Vegetation comprises Cape mountain fynbos and characteristic Klein Karoo veld. Anysberg is also home to many types of buck, and jackals and caracals. Leopards still roam the mountains, but are rarely seen. Photo by Teagan Cunniffe.

Of course, it is the bush and you still have to be careful – there are many types of buck here, baboons, jackals, caracals, snakes and it’s prime leopard country (although they’re hardly ever seen). But it’s a wonderful place to let yourself go feral. Here are some ideas.


1. Stargaze

There are two eight-inch Dobsonian telescopes here, and Marius will set them up in various suitable spots depending on the conditions. On the nights we were there, the supermoon was so bright you couldn’t look at it, and so big it overflowed the frame. On darker nights the sky here is pretty clean of light pollution, which means you’ll be able to see and explore the Milky Way. A session costs R65 per person. You can’t book ahead because it’s weather dependent.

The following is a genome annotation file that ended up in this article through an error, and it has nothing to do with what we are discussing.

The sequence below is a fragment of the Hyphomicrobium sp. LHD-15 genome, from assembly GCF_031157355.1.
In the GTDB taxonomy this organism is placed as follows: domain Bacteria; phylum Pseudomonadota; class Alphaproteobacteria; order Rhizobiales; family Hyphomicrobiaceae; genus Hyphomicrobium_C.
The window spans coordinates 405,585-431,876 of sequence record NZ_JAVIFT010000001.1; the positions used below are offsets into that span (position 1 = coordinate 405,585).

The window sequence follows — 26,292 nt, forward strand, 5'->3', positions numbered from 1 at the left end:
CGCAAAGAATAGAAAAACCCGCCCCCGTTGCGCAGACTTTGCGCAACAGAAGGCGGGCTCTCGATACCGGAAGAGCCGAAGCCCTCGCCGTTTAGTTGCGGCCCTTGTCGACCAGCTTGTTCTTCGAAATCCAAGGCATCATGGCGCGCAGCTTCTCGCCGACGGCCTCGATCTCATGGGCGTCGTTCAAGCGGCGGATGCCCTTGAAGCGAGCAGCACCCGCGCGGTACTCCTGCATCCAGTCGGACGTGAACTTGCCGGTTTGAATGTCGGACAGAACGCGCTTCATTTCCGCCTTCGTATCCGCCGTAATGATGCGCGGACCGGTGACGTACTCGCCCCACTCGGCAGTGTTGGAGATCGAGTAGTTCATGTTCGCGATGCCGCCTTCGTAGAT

Also read: Go stargazing on this easy Karoo road trip.


2. Swim or go kloofing

If you don’t want to explore the wild rivers and kloofs, there’s always this pool based right at camp, which is an old farm reservoir. Photo by Teagan Cunniffe.

As you drive into the reserve, you’ll pass a sign saying ‘Prinspoort’. (If coming from the accommodation side, it’s quite a long drive.) There you will find the convergence of two riverbeds, the Prinspoort and the Anysberg. There is wildlife here, so keep a lookout for the baboons.